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S. S. Choi, R. J. Zawadzki, J. S. Werner; A Close-Up Investigation of Cone Photoreceptors in Retinal and Optic Nerve Diseases as Revealed by Adaptive Optics - OCT Images. Invest. Ophthalmol. Vis. Sci. 2010;51(13):2326.
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© ARVO (1962-2015); The Authors (2016-present)
Adaptive optics - OCT (AO-OCT) provides a 5-fold increase in lateral resolution compared to Fourier-domain (Fd) OCT. This permits cellular level investigation of retinal changes in living eyes of patients. The goals of this study were (1) to evaluate inner and outer segments of cone photoreceptors in patients with retinal and optic nerve diseases and (2) to compare them with visual function at the corresponding retinal locations.
Twenty one patients with various types of retinal and optic nerve diseases including retinal dystrophy, maculopathy, optic neuropathy and glaucoma were imaged with ultrahigh resolution AO-OCT (3.5 µm in all three dimensions) and high resolution Fd-OCT (4.5 µm axial and ~15 µm lateral resolution) instruments developed in our laboratory. Retinal locations were chosen based on functional test results so that both affected and unaffected retinal areas could be imaged and compared. Functional tests included visual field maps and mfERG. Length of inner and outer segments of cone photoreceptors were measured from AO-OCT images and compared between retinal locations of different visual sensitivity.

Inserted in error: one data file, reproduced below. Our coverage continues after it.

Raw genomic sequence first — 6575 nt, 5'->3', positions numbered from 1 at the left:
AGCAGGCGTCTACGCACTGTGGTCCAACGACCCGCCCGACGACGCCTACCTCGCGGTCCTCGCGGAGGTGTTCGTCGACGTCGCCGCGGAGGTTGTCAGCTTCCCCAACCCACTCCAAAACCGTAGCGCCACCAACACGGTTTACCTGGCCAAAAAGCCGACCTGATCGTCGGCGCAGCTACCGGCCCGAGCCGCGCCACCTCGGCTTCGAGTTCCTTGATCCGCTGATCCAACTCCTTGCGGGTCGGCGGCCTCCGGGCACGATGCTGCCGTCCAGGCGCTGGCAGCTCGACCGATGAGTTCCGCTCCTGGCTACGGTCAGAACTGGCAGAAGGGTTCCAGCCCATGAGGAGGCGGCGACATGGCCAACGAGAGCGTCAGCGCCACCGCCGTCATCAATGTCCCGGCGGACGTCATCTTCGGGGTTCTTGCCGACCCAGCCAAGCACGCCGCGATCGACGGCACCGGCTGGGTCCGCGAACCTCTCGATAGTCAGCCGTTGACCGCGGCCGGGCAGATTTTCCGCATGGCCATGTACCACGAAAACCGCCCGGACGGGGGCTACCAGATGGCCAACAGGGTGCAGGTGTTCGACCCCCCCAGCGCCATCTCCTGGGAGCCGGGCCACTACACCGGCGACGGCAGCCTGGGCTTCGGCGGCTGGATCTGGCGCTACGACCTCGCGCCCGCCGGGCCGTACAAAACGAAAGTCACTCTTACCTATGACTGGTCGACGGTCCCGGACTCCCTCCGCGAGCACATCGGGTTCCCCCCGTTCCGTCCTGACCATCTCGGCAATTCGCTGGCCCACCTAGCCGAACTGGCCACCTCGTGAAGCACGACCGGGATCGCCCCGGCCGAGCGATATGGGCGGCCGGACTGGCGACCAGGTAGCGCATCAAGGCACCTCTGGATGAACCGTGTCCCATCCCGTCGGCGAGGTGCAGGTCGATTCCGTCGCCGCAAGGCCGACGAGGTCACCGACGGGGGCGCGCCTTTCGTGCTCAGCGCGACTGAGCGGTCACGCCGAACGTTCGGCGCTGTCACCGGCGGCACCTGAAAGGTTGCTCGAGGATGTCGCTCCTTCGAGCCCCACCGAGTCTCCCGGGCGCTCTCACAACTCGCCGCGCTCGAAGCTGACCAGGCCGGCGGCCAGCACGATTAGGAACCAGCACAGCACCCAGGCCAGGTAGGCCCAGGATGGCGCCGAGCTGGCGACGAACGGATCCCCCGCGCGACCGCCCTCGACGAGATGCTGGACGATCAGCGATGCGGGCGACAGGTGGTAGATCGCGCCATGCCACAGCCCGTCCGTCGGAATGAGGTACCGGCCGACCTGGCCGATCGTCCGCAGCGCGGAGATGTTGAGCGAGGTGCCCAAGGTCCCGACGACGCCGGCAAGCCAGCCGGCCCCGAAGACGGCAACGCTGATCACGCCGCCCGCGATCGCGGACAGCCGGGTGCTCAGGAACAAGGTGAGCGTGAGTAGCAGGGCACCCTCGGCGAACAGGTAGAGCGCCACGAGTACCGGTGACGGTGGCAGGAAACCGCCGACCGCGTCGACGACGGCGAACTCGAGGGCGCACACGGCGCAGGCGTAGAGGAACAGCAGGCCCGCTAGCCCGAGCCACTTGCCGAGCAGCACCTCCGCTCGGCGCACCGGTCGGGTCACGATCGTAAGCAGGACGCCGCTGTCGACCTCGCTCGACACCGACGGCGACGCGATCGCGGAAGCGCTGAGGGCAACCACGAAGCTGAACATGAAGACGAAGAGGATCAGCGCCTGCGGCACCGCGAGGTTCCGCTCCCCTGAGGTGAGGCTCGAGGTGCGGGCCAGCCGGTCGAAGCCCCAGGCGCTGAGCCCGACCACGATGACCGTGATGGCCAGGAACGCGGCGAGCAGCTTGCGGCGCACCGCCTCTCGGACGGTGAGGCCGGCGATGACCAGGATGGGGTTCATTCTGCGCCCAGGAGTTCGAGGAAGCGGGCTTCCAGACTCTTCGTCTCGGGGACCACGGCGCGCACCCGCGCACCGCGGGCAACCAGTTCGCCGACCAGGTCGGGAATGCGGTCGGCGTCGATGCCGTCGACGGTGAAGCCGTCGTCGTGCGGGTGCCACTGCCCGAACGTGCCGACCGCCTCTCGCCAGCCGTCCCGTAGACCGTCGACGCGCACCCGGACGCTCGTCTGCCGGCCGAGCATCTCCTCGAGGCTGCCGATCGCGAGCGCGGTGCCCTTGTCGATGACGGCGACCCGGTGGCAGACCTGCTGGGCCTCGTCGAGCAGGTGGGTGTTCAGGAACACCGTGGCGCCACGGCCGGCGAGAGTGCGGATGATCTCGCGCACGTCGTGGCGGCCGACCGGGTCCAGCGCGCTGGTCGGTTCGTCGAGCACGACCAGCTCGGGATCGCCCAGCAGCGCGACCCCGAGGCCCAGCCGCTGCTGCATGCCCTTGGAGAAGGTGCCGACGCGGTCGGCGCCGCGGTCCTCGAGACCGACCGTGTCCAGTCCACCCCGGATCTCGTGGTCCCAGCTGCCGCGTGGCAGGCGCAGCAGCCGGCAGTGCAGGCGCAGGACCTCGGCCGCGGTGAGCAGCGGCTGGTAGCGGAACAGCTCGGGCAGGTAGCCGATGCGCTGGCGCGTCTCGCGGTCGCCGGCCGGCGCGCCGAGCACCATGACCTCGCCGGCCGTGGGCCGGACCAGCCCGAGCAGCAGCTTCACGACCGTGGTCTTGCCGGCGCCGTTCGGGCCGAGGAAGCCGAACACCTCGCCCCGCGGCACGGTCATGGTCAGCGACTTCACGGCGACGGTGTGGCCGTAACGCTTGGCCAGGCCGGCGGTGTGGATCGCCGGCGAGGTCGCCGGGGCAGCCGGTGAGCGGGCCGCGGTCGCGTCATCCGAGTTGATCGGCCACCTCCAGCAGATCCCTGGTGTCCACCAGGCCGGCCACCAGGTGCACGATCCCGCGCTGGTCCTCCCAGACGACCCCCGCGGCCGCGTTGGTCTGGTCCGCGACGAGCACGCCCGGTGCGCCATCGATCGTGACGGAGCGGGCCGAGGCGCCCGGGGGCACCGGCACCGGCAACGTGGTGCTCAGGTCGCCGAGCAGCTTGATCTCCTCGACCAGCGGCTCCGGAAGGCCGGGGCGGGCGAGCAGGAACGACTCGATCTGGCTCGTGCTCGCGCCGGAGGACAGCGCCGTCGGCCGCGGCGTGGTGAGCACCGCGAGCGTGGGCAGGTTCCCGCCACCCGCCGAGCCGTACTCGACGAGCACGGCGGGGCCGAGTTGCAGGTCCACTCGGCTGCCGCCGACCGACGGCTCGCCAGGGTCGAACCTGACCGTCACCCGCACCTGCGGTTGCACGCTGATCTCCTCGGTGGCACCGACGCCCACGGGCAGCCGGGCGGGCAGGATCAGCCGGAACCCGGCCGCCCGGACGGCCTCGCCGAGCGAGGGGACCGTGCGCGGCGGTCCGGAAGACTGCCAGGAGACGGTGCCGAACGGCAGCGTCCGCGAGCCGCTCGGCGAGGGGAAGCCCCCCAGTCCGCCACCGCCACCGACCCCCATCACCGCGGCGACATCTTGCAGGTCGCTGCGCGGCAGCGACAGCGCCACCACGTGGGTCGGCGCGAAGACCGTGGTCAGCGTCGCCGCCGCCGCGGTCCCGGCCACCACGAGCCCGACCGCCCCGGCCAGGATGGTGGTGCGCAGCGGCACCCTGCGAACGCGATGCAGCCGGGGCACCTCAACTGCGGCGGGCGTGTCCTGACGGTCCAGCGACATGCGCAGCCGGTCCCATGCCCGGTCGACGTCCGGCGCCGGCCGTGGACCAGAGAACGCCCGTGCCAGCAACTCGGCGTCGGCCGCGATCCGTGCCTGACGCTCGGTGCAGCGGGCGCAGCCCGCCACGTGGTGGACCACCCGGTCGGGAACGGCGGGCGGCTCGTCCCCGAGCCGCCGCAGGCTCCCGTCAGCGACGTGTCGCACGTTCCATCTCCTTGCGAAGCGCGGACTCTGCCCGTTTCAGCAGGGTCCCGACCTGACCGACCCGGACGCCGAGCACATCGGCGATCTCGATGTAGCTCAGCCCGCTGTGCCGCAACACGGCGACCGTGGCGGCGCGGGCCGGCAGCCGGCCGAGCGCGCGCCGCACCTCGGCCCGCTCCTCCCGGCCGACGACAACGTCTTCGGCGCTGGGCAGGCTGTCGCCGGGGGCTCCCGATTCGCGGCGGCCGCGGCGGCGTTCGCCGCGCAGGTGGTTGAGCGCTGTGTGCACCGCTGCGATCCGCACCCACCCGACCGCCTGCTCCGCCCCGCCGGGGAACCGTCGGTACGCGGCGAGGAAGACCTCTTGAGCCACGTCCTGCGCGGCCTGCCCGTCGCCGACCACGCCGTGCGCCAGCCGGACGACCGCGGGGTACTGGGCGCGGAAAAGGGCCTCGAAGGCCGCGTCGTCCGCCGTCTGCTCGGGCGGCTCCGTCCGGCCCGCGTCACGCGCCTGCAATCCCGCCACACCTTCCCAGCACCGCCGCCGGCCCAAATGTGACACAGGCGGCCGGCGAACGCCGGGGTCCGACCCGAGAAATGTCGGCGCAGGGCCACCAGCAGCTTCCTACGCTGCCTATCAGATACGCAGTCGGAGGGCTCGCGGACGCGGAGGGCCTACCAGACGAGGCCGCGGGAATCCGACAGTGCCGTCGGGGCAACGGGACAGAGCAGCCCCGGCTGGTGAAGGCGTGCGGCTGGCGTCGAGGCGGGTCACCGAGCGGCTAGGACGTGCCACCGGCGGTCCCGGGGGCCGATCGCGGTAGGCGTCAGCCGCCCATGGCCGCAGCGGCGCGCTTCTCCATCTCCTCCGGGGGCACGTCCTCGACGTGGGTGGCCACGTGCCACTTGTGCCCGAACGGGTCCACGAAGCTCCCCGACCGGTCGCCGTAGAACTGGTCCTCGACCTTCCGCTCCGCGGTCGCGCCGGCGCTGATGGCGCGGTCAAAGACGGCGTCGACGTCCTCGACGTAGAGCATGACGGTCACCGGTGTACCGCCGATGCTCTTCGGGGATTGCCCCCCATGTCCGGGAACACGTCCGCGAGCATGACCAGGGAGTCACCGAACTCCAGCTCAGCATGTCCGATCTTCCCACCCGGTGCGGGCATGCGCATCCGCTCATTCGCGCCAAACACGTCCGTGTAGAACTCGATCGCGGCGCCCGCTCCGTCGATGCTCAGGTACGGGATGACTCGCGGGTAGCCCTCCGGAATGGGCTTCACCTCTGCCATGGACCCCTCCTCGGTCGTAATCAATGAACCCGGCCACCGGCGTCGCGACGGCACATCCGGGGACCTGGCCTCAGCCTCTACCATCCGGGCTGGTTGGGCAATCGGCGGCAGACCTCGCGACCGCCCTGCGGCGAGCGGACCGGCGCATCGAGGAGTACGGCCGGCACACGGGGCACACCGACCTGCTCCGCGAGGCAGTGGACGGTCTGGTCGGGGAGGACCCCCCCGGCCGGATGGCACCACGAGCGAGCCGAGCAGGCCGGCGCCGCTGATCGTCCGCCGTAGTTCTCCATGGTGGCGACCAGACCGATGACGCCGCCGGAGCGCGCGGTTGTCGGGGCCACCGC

Retinal and optic nerve disease patients showed significantly shorter cone outer segments at the retinal locations with reduced visual performance. Furthermore, there was great variation of outer segment length within the same patch of retina with reduced visual sensitivity. In retinal disease patients, the inner segment of cone photoreceptors was also shorter at the affected retinal locations, however, in optic nerve disease patients, there was no statistically significant difference in the inner segment length between the affected and unaffected areas. Unlike outer segments, the changes in inner segment length, when observed, was more stable within the same retinal location. This finding suggests that receptoral changes observed in retinal and optic nerve diseases are driven by different mechanisms.
This study demonstrated that outer segment length of cone photoreceptors provide a reliable measure correlated with visual function in both retinal and optic nerve disease patients.
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